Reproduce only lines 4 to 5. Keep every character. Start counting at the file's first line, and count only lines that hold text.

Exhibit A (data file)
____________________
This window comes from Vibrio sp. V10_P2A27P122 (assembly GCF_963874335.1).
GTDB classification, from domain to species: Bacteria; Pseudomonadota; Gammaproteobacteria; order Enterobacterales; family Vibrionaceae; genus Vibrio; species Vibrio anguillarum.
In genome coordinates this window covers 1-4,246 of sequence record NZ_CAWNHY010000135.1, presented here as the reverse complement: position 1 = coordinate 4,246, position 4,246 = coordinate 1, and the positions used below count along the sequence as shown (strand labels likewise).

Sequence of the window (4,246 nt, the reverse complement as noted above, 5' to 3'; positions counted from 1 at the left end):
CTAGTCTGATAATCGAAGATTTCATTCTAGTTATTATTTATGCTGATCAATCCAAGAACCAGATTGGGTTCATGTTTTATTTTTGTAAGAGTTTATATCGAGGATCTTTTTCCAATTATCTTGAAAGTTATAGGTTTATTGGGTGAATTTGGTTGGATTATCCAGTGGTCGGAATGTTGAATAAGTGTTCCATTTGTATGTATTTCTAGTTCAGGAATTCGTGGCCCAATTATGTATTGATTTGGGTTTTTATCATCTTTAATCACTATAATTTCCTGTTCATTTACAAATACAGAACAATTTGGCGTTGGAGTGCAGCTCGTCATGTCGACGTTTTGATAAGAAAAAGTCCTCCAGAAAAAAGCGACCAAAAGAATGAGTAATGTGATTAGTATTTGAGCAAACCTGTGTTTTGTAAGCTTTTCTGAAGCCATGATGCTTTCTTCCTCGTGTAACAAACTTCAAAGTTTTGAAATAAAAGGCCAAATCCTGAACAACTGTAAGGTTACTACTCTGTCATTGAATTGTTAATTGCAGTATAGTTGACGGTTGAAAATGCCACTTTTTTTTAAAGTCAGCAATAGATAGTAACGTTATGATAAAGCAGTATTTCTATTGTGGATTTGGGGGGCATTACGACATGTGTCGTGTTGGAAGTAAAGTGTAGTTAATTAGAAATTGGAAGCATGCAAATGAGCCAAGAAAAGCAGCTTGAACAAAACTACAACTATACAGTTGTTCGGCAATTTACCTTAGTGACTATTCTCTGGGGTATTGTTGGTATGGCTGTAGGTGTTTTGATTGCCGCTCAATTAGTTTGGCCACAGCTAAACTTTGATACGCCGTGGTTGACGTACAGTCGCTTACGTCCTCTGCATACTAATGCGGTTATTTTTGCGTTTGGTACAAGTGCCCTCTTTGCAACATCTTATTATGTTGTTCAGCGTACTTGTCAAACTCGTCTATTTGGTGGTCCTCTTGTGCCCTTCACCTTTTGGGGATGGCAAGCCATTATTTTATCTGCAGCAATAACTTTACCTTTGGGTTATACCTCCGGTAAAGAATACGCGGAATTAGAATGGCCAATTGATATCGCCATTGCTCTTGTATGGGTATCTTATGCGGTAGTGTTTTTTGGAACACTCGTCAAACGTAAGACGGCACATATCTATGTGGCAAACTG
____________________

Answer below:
Sequence of the window (4,246 nt, the reverse complement as noted above, 5' to 3'; positions counted from 1 at the left end):
CTAGTCTGATAATCGAAGATTTCATTCTAGTTATTATTTATGCTGATCAATCCAAGAACCAGATTGGGTTCATGTTTTATTTTTGTAAGAGTTTATATCGAGGATCTTTTTCCAATTATCTTGAAAGTTATAGGTTTATTGGGTGAATTTGGTTGGATTATCCAGTGGTCGGAATGTTGAATAAGTGTTCCATTTGTATGTATTTCTAGTTCAGGAATTCGTGGCCCAATTATGTATTGATTTGGGTTTTTATCATCTTTAATCACTATAATTTCCTGTTCATTTACAAATACAGAACAATTTGGCGTTGGAGTGCAGCTCGTCATGTCGACGTTTTGATAAGAAAAAGTCCTCCAGAAAAAAGCGACCAAAAGAATGAGTAATGTGATTAGTATTTGAGCAAACCTGTGTTTTGTAAGCTTTTCTGAAGCCATGATGCTTTCTTCCTCGTGTAACAAACTTCAAAGTTTTGAAATAAAAGGCCAAATCCTGAACAACTGTAAGGTTACTACTCTGTCATTGAATTGTTAATTGCAGTATAGTTGACGGTTGAAAATGCCACTTTTTTTTAAAGTCAGCAATAGATAGTAACGTTATGATAAAGCAGTATTTCTATTGTGGATTTGGGGGGCATTACGACATGTGTCGTGTTGGAAGTAAAGTGTAGTTAATTAGAAATTGGAAGCATGCAAATGAGCCAAGAAAAGCAGCTTGAACAAAACTACAACTATACAGTTGTTCGGCAATTTACCTTAGTGACTATTCTCTGGGGTATTGTTGGTATGGCTGTAGGTGTTTTGATTGCCGCTCAATTAGTTTGGCCACAGCTAAACTTTGATACGCCGTGGTTGACGTACAGTCGCTTACGTCCTCTGCATACTAATGCGGTTATTTTTGCGTTTGGTACAAGTGCCCTCTTTGCAACATCTTATTATGTTGTTCAGCGTACTTGTCAAACTCGTCTATTTGGTGGTCCTCTTGTGCCCTTCACCTTTTGGGGATGGCAAGCCATTATTTTATCTGCAGCAATAACTTTACCTTTGGGTTATACCTCCGGTAAAGAATACGCGGAATTAGAATGGCCAATTGATATCGCCATTGCTCTTGTATGGGTATCTTATGCGGTAGTGTTTTTTGGAACACTCGTCAAACGTAAGACGGCACATATCTATGTGGCAAACTG